Everything about Gaharet d’Louncrais spoke of arrogance, power and sex. The confident tilt of his bearded chin, the hint of a smirk on his lips and those dark, intense eyes making all sorts of heated promises. Not to mention the whole tall, dark and handsome thing he had going on. The man oozed masculinity from every pore.
Erin Richardson gave an exasperated sigh, raking her hair off her face. She’d become obsessed. This job had burrowed under her skin more than any other excavation, working its way deep into her psyche and manifesting in erotic dreams where she awakened in a tangle of sheets, achy and wanting.
Oh, for crying out loud. They were here searching for clues to the man’s demise. Hoping for the ultimate discovery of his bones. Fantasizing over the long dead, tenth-century French knight, a chevalier, was the epitome of foolishness.
Erin scowled at the sketch on her clipboard. No longer only in her dreams, she’d succumbed to the urge to draw him. Driven by the need to get him out of her head and onto paper. She’d taken all she’d gleaned about him from documented descriptions, added a touch of her own artistic flair, and rendered him in full Faber-Castell color. Now her creation stared back at her, sword in hand, muscular shoulders covered in chain mail under a blood red surcoat, and a howling black wolf—the d’Louncrais family’s crest—emblazoned over his heart. He was magnificent.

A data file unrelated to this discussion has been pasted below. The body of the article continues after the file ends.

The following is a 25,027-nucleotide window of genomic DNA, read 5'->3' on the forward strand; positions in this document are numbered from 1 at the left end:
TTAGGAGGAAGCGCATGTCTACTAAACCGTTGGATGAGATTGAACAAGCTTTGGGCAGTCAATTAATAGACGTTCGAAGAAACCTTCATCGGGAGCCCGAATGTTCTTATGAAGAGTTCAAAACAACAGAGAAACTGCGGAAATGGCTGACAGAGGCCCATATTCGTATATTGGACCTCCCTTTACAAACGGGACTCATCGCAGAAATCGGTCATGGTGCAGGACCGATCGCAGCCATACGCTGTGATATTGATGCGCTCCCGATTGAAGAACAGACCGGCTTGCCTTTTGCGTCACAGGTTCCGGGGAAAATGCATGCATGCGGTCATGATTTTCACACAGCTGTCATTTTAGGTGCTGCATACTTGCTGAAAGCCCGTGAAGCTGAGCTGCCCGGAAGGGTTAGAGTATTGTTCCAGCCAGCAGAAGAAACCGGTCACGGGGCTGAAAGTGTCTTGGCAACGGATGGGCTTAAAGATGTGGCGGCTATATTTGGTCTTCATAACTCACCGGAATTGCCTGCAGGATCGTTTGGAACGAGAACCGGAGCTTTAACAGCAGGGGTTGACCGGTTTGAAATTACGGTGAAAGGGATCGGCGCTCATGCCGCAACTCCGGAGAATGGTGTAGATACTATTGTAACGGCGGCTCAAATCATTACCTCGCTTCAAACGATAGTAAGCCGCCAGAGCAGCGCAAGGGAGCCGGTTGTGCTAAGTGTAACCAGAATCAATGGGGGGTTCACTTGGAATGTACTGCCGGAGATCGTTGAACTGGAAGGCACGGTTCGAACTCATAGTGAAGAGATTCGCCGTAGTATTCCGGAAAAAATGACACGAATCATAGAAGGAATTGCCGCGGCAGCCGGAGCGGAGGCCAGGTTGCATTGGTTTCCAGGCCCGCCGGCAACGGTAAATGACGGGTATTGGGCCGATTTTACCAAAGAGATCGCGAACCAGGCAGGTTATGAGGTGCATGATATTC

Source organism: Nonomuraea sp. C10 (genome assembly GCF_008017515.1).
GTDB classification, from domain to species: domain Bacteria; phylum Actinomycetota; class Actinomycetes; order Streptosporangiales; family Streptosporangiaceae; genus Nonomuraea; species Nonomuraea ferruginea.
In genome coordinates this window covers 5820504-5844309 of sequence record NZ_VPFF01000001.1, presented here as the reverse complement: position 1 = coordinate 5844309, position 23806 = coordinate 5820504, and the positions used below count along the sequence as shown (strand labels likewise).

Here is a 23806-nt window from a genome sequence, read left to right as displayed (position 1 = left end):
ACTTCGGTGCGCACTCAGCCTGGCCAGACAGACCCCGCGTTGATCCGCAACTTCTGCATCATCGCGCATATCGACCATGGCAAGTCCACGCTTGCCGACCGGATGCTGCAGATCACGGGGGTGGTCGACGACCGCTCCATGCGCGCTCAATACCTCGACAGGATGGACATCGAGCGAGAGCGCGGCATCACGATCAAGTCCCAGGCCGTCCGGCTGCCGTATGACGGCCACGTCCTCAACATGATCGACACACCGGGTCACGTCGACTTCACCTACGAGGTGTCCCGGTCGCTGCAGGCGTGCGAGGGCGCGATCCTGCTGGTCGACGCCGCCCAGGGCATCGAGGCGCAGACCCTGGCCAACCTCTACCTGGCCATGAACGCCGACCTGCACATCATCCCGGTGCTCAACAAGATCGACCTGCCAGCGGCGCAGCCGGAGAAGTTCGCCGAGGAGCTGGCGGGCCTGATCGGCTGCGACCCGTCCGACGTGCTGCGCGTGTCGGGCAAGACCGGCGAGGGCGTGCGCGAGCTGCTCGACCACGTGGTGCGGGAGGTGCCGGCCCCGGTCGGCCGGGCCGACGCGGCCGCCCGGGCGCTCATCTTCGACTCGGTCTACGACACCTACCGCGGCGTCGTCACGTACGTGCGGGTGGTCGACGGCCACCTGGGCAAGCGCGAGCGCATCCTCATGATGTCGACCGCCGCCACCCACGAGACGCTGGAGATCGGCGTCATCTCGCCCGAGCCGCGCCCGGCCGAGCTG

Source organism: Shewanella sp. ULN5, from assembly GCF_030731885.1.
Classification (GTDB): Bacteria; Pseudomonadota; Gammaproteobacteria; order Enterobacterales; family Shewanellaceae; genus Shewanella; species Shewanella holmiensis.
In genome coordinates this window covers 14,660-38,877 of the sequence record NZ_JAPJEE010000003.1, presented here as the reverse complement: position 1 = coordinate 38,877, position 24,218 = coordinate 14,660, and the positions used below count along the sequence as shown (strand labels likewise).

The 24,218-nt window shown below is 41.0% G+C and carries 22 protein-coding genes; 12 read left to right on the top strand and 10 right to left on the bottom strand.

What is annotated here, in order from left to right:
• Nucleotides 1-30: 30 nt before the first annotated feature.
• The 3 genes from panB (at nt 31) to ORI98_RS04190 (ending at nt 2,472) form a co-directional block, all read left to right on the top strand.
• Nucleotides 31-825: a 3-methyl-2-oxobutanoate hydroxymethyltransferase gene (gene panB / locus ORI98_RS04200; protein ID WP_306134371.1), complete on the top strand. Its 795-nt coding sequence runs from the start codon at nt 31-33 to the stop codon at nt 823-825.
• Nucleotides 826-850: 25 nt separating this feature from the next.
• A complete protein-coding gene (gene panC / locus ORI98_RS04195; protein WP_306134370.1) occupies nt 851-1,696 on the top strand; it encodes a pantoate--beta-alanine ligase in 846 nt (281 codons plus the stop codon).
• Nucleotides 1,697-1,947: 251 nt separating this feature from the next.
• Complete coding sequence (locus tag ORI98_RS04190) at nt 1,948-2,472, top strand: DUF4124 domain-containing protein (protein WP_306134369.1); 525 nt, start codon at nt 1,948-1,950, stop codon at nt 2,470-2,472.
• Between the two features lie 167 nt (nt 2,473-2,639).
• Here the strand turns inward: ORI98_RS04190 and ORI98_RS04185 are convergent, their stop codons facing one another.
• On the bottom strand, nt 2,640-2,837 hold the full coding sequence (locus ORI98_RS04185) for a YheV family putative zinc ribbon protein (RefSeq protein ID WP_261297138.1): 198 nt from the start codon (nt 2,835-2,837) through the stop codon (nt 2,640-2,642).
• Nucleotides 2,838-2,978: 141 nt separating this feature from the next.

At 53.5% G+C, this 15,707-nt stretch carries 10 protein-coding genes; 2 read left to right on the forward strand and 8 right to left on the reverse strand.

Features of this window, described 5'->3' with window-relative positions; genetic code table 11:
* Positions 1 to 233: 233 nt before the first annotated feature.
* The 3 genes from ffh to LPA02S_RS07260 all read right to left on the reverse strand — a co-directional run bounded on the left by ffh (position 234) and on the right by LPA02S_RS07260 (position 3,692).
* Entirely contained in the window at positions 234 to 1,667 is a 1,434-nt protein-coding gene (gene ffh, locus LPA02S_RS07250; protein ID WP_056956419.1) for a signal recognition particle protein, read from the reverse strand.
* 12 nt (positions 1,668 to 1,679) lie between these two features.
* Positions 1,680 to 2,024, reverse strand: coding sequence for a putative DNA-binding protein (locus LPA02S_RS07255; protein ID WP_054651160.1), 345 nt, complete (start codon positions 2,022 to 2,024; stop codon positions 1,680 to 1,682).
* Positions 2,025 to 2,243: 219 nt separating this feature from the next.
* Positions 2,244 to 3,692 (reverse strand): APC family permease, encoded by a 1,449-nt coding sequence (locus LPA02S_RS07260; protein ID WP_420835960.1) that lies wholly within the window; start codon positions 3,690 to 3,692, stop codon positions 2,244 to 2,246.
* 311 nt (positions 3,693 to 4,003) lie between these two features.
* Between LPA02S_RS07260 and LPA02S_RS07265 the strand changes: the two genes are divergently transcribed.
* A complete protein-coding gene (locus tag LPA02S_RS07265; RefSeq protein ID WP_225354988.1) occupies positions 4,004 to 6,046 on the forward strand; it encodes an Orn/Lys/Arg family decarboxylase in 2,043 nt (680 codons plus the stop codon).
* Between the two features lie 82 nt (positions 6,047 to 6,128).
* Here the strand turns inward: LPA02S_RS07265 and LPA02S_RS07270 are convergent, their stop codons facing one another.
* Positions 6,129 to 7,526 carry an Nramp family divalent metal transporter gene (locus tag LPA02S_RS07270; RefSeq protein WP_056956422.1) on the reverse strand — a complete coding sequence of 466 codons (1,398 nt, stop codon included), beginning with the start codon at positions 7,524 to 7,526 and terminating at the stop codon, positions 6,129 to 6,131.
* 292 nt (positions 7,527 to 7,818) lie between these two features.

I’ve lost the plot.
Shaking her head, she tucked the clipboard under her arm and headed up the hill to the ruins of Langeais Keep. Below, beyond the rooftops of Langeais, the Loire River snaked through the valley. The smell of baked goods and ground coffee hung over the village as afternoon shadows darkened and the cooler evening air began to seep in. Behind her, the manicured gardens of the fifteenth-century Château de Langeais slowly emptied of tourists who’d streamed through during the day—exploring, taking photos, buying souvenirs. Up here, cordoned off from the public, members of the excavation field team worked undisturbed by lingering sightseers.
She nodded to the security guard and picked her way amongst the crumbling remnants of the tenth-century keep. One full wall of rough, pale stone remained, another partially intact, and a few foundations jutted up out of the ground. Stepping over string grid lines that marked the site, she approached the gaping hole in the ground, pausing on the edge. She shivered. No matter how many times she stood at the entrance, the sight never lost its impact. A narrow, almost vertical, stone stairwell disappeared into the earth, chiseled into rock, lit up by bright lights strung at intervals along the rough stone walls. They could have enough lights in there to outshine the sun, and the sight would still give her the chills.